Unit tests can help you write better embedded software. If you're interested in the benefits of unit testing for yourself, you should start with test-driven development (TDD).

### What is TDD?

Test-driven development (TDD) is an iterative process for writing software, where the unit tests are developed just before the implementation. It's a tight feedback loop consisting of these steps:

1. Write a unit test, watch it fail.
2. Write just enough code to pass the test.
3. Improve the code (without changing its behavior).

These steps are often referred to as "red, green, refactor," for the way in which the tests go from failing (red) to passing (green), with a final opportunity to improve the code and the tests (refactor). During development, this cycle is repeated over and over again hundreds or thousands of times.

In this process, writing the tests is what drives the development of the software. You think about what you want the code to do before you write it, and you save that idea in a unit test. Only then do you write the next bit of code. This forces you to be very clear about what you want the code to do.

With each passing test, you build a bit more confidence that your software is working correctly. And, since every bit of code is driven by a test, you end up with great test coverage -- the amount of your code that is tested with unit tests.

### Don't waste your time writing untestable code

One of the problems with unit tests -- especially when you're just getting started -- is that you might end up writing code that's difficult to test.

For example, maybe you've got some internal state that you need to access, but you don't want to expose it. Or maybe your unit under test has a lot of complicated dependencies that are difficult to mock.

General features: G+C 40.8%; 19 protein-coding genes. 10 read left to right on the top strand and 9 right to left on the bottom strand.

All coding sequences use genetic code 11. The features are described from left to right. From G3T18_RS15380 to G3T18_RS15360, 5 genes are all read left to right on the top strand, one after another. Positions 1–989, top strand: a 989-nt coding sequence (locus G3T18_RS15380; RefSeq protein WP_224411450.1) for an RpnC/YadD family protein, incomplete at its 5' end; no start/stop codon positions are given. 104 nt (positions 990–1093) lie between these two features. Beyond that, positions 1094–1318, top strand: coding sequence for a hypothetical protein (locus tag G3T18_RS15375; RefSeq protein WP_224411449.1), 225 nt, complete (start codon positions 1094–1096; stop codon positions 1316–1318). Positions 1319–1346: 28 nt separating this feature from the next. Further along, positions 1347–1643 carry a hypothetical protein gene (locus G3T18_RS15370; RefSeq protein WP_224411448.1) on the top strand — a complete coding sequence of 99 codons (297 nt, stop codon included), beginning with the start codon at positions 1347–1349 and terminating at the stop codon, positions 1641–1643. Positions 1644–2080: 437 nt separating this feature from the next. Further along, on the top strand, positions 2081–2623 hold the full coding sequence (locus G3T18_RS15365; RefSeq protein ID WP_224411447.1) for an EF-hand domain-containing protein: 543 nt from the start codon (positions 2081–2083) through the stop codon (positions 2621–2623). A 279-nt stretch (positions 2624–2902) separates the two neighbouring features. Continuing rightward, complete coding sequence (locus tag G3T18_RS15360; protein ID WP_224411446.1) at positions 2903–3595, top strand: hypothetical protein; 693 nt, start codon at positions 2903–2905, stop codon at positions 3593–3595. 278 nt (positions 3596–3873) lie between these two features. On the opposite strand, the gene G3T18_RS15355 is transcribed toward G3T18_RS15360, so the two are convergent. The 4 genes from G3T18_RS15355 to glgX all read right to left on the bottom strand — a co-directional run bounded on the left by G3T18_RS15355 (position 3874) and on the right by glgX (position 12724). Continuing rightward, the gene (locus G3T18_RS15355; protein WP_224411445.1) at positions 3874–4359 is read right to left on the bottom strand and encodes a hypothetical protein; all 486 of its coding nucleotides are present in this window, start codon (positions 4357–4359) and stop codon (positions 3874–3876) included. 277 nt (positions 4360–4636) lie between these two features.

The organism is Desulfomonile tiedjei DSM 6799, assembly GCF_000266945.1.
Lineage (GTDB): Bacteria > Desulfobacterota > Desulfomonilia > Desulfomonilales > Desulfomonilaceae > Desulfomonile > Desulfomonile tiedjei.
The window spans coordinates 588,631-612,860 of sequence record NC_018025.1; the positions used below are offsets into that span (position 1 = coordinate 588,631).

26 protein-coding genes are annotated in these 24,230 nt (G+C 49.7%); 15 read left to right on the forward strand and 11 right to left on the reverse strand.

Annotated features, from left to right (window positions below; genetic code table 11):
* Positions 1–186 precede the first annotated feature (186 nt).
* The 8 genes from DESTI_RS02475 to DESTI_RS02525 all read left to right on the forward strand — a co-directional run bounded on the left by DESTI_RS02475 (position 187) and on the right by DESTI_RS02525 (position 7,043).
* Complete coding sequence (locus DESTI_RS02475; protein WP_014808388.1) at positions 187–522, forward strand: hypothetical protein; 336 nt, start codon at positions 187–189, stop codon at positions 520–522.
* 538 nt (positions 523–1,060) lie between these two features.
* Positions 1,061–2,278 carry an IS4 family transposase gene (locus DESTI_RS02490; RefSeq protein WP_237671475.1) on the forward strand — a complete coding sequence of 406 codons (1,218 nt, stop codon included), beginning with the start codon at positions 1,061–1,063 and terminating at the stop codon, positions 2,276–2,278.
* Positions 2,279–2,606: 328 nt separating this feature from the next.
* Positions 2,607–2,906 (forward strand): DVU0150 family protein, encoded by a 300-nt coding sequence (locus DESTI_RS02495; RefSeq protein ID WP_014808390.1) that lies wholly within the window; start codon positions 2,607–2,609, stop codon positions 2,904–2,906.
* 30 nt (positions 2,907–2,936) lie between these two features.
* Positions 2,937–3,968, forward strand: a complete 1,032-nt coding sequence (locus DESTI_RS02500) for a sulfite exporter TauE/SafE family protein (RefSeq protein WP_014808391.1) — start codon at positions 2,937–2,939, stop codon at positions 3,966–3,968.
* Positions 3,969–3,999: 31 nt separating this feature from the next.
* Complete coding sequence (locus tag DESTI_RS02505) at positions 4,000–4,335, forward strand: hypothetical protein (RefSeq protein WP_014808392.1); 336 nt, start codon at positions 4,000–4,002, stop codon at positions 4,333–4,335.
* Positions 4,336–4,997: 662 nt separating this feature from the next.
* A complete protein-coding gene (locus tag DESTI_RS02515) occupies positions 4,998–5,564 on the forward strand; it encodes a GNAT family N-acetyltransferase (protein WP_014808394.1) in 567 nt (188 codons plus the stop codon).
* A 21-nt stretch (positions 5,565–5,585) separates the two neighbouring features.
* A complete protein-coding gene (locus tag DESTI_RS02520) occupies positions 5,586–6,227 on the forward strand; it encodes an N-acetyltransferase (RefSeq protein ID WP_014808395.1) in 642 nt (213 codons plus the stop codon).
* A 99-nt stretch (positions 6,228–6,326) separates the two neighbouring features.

Writing code that is testable requires experience, but how can you get that? Well, it turns out that you don't need that experience if you start with TDDWhen you write the tests first, you can't write untestable code.

You'll be successful right from the start, and so you'll be more likely to actually adopt unit testing as a practice. Imagine two scenarios:

Scenario 1: You write a whole bunch of code, then you try to figure out how to test it. When you can't figure it out quickly, you give up because you've got software to ship! Maybe you learn something about how to make your code more testable for next time.

Scenario 2: You have an idea for some software module to create, but you're not sure how to test it. So, you spend a little time figuring out how to write the first test. Then you write some code to make it pass. Alright! You just wrote your first unit test. Nice work, you just learned something. Repeat until you have a fully unit-tested module. Congratulations... you just learned so much about unit testing.

TDD is an experience amplifier. You learn by doing. TDD encourages you to do the right things, so you learn more quickly. The more you learn, the better you'll get at writing unit tests.

### The test-driven mindset

When test-driving, you think about the code that you're writing a little differently. Instead of trying to keep track of everything you want your software to do, you just worry about the next thing that you want your software to do. Let's look at an example to illustrate.

One of my favorite examples for discussing TDD is a command parser, because it's used in so many embedded systems. Often, you want your system to be able to talk to the outside world so that it can actually do interesting things. This might be just a simple serial interface used for configuration, or it might be a connection to another device, or maybe the Internet.

In my experience, these sorts of interfaces can really benefit from unit testing. They are typically custom-built, and can quickly get complicated -- with many paths through the code and many error cases to handle. And, since this is an external interface to the system, you can't always expect the guy on the other end to behave nicely. With some unit tests though, you can make sure everything works as expected -- and all the error cases are handled.